Never heard of the hashtag-groups before or the commands. Thank for the infos. But you have to use them on

  • December 6, 2008

    Yes, @54degrees is right, not only 503 error but also 504 error, just like:

    504 Gateway Time-out
    The server didn’t respond in time.

  • December 6, 2008

    Thanks for clueing me in, Sherice! I knew I was missing out on something helpful, but didn’t understand the whole thing.

    Nice to be in the loop!


  • December 6, 2008


    Understanding the use of Hastags is very important Social Media Revelation
    that’s a blessing that helps when Paying Attention to Content for every group.
    When we see the Benefit of never Driving Wedges among the people, then all is
    Plus for mankind. Again, we will Rack this blessing in our UpperRoom-Mindset
    and Champion Business Builders will know where to find the Scoop on Hastags.
    Thanks Again, God Bless!

  • December 6, 2008

    Is there something wrong with the site? I keep getting the following message… 504 Gateway Time-out

  • December 6, 2008

    The site should be without the www

    Using the WWW, you get an error.

  • December 6, 2008

    Great post – exactly what I was looking for this morning! I have been wondering about the hashtags… and will have to check it out more when things calm down :)

  • December 6, 2008

    Ta for that @Infonote I hadn’t realized that I should enter the URL without the www in front.

  • December 6, 2008

    Actually – – works fine. Great little post. One to bookmark as I start using #hashtags.

  • December 6, 2008
    Joe Bonner

    @infonote, still got a 503 with your link.

  • December 6, 2008

    Good thema I make a pots in sanish for form dudes that I know it will worth for them.

    The page of sometimes dont work i dont know whats the problems.

  • December 6, 2008

    Great post. I have to admit that I don’t use hash tags nearly as much as I should. It’ll probably make like for my followers a lot easier if I used them correctly.

  • December 6, 2008

    Thanks Seshu. I was getting the same error and I find if I let something like this “pass” I’ll never get back to it.

    Off to explore and learn more about hashtags!

  • December 6, 2008
    Sharon Dexter

    Thanks Darren. I’ve been wondering and researching about the hashtag. Glad to finally have a reference on the meaning and the best way to use.

  • December 6, 2008

    Along these lines, I’ve just launched a new service called TwittBot, which allows anyone to create a Twitter group. To post to the group, just send an @reply to that group and it will be republished.

    You can set your bot to be open (anyone can publish except the people you specifically block) or closed (only a specific group of people’s replies will be published).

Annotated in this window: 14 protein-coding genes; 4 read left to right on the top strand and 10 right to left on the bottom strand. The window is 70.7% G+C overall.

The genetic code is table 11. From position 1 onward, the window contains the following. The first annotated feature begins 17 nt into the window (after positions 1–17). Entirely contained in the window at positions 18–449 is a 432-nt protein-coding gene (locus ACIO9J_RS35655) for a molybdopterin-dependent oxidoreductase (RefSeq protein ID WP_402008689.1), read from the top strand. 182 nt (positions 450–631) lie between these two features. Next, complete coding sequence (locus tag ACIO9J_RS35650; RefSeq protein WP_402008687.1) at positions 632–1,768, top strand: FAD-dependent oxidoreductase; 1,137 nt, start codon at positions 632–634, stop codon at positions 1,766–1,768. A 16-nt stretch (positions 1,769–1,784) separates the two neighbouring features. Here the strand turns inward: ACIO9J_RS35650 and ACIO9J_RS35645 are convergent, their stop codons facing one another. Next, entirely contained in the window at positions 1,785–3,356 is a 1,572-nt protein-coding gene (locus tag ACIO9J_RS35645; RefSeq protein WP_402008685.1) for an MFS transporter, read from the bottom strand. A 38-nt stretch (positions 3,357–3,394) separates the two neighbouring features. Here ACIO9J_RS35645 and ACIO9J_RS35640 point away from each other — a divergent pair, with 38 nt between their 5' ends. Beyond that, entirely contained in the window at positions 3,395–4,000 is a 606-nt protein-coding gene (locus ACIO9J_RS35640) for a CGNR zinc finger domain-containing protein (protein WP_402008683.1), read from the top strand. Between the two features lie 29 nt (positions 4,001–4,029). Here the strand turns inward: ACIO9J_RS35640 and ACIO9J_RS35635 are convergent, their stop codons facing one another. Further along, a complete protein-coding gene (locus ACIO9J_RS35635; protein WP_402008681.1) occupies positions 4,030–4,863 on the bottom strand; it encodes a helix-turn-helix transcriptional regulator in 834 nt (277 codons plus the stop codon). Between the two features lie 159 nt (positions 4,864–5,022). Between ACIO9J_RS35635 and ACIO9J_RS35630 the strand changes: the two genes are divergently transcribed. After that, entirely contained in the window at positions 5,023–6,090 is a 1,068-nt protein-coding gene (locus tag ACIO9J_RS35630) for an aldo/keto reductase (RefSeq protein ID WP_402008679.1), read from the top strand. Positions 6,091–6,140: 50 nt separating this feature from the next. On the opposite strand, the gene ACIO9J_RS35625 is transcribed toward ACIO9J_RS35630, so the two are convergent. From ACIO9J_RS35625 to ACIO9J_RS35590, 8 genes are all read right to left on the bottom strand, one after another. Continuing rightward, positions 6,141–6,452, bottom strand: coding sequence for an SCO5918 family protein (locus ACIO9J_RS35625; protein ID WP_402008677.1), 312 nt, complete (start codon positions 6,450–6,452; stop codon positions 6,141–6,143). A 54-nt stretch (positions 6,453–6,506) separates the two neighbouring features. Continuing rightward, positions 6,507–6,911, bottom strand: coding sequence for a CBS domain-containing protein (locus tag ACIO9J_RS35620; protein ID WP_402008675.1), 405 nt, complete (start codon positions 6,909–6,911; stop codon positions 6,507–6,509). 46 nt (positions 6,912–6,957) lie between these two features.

Check out TwittBot.

  • December 6, 2008

    Most of the time I use hashtags because it draws the same interest of people for example #iphone or #g1 etc. I have been using hashtags since day 1 and I love the concept.

  • December 6, 2008

    Hashtag keeps Fail Whale-ing on me too. The app is not scalable enough.

  • December 6, 2008

    How cool is that! I had no idea hashtags could add so much to my Twitter experience. Thank you for doing such a simple and thorough job of explaining hashtags. I am off to find some groups. :)


  • December 6, 2008

    Yep, still don’t understand hashtags. I have read and re-read this post. Don’t quite get it

  • December 6, 2008

    Oops…I think we’ve broken Keep getting Service Not Available.

  • December 6, 2008

    Finally! A good explanation of this. Luckily RSS feeds alerted me. Great post! Keep ‘em Coming!

  • December 7, 2008

    Most simple and specific explanation ever for something that lots of folks been talking ’bout but couldn’t quite seem to ’splain. Thanks. I ‘get it’ now.

  • December 8, 2008

    Great post! I have a quick question, though-

    The messages at the end: follow, #tag, etc–do you enter those into your twitter as a “tweet” or is there a separate client that you enter those commands into?

    Thanks Darren and everyone else for your wealth of Twitter-knowledge!


  • December 8, 2008

    An alternative to Hashtags is – it tracks and groups all the same #tags, but doesn’t seem to suffer from connection problems as much.

  • December 8, 2008

    Ahh, that’s how hashtags work.

    Great post, just what i was looking for. I’ve been really impressed with Twitip – Keep up the great postings Darren!

  • December 9, 2008

    I understand hashtags much better now, except for one big thing…. Where do I use the commands such as follow #twitip? In Twitter or at Specifics please – where and how do I input the command.

  • December 9, 2008